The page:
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Self-Employment and Migration

Author

Listed:
  • Giambra,Samuele
  • Mckenzie,David J.

Abstract

There is a widespread policy view that a lack of job opportunities at home is a key reason for migration, accompanied by suggestions of the need to spend more on creating these opportunities to reduce migration. Self-employment is widespread in poor countries, and faced with a lack of existing jobs, providing more opportunities for people to start businesses is a key policy option. But empirical evidence to support this idea is slight, and economic theory offers several reasons why the self-employed may be more likely to migrate. This paper puts together panel surveys from eight countries to descriptively examine the relationship between migration and self-employment, finding that the self-employed are indeed less likely to migrate than wage workers or the unemployed. The paper then analyzes seven randomized experiments that increased self-employment, and finds that their causal impacts on migration are negative on average, but often small in magnitude.

Suggested Citation

  • Giambra,Samuele & Mckenzie,David J., 2019. "Self-Employment and Migration," Policy Research Working Paper Series 9007, The World Bank.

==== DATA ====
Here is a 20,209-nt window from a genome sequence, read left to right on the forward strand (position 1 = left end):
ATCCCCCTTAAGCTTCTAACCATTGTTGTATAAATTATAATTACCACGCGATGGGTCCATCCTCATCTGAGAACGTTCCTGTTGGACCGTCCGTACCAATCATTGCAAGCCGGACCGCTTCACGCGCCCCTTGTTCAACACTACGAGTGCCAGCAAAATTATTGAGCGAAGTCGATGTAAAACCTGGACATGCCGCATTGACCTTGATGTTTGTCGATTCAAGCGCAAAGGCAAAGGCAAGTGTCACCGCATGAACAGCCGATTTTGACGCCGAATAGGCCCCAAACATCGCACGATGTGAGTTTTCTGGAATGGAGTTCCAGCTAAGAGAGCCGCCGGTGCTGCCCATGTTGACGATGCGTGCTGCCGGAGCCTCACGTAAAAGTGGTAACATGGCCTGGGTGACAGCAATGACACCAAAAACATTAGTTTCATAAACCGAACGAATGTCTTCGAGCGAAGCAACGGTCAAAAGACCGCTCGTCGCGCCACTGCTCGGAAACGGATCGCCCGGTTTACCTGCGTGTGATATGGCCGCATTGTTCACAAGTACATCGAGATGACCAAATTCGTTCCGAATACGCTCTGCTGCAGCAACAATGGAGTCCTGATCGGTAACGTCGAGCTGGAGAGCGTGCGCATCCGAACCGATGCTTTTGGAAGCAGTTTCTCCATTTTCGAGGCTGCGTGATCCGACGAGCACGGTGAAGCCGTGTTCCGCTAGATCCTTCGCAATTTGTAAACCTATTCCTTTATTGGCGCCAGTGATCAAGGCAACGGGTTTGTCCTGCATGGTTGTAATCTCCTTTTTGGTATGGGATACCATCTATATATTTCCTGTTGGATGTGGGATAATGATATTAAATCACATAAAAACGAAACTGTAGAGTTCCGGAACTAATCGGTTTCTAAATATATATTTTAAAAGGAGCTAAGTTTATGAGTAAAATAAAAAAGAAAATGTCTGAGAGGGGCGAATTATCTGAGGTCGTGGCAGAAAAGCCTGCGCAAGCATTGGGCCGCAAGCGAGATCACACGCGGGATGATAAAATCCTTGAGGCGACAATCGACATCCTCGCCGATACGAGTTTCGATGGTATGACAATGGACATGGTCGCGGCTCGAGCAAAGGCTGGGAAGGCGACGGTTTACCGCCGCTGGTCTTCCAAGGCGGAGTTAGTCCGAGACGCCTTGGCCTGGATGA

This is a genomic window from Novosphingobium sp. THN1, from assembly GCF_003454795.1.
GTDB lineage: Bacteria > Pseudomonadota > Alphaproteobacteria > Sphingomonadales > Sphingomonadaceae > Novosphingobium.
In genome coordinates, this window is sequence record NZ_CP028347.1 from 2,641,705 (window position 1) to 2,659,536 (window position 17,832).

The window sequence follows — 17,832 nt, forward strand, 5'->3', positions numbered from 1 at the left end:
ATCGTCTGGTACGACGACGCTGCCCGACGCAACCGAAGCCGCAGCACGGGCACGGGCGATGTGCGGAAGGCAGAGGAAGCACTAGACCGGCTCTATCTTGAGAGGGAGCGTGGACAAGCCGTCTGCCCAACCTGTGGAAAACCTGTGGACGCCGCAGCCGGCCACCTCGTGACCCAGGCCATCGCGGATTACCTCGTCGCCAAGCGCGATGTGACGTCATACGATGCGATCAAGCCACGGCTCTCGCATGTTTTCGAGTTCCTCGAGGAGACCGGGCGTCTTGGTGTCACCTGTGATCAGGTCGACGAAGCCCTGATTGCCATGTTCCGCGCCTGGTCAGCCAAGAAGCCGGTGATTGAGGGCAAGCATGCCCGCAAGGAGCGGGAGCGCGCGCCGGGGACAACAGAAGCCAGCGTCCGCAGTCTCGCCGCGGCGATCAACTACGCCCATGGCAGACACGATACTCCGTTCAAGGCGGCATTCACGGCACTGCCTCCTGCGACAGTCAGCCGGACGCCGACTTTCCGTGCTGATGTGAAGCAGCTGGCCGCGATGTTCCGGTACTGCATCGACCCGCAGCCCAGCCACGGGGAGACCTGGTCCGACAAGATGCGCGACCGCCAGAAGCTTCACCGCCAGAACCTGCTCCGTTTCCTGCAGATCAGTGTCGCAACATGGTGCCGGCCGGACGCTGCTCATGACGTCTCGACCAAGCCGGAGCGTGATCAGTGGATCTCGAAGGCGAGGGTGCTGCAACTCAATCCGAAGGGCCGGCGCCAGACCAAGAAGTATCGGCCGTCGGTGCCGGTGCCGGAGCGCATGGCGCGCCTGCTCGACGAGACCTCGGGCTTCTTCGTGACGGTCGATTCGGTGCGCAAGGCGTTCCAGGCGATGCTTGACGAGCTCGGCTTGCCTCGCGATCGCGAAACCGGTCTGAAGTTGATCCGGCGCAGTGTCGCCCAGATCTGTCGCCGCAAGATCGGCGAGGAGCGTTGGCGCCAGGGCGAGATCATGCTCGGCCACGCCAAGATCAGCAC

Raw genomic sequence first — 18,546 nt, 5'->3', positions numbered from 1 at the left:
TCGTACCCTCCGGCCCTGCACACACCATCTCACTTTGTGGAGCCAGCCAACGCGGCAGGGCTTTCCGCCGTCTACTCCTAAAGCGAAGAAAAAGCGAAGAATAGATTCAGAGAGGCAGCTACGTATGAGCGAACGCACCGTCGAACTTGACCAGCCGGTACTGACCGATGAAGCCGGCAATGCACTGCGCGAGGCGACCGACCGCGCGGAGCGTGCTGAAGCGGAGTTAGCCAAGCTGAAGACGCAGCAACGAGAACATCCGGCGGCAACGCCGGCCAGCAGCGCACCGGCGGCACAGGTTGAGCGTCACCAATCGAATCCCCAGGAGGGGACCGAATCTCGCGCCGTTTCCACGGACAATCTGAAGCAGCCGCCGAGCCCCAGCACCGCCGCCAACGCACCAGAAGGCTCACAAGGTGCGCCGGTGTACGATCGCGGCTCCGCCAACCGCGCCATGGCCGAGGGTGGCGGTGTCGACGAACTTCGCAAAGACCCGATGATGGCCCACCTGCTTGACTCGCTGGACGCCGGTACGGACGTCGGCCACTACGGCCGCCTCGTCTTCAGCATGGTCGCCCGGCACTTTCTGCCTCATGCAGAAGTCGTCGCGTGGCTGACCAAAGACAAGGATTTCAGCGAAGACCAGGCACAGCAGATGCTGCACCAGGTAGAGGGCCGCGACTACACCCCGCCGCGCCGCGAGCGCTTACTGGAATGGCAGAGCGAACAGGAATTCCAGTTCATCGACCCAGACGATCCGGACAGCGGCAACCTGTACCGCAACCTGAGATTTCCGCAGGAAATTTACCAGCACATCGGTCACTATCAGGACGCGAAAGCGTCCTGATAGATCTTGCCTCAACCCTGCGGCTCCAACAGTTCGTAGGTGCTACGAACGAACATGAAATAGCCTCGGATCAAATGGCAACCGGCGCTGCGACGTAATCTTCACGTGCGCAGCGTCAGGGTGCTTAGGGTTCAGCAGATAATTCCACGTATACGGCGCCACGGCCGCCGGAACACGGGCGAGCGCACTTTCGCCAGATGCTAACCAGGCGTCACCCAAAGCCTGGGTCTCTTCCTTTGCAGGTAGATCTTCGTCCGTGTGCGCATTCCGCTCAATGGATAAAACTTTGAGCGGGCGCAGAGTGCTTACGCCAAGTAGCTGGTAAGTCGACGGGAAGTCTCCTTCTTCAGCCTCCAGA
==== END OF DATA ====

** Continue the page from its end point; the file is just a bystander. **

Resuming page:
• Handle: RePEc:wbk:wbrwps:9007
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    References listed on IDEAS

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    Cited by:

    1. Jules Gazeaud & Eric Mvukiyehe & Olivier Sterck, 2019. "Cash Transfers and Migration: Theory and Evidence from a Randomized Controlled Trial," CSAE Working Paper Series 2019-16, Centre for the Study of African Economies, University of Oxford.

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    More about this item

    Keywords

    Employment and Unemployment; Educational Sciences; Private Sector Economics; Private Sector Development Law; Marketing; Labor Markets;
    All these keywords.

    JEL classification:

    • F22 - International Economics - - International Factor Movements and International Business - - - International Migration
    • J61 - Labor and Demographic Economics - - Mobility, Unemployment, Vacancies, and Immigrant Workers - - - Geographic Labor Mobility; Immigrant Workers
    • O15 - Economic Development, Innovation, Technological Change, and Growth - - Economic Development - - - Economic Development: Human Resources; Human Development; Income Distribution; Migration

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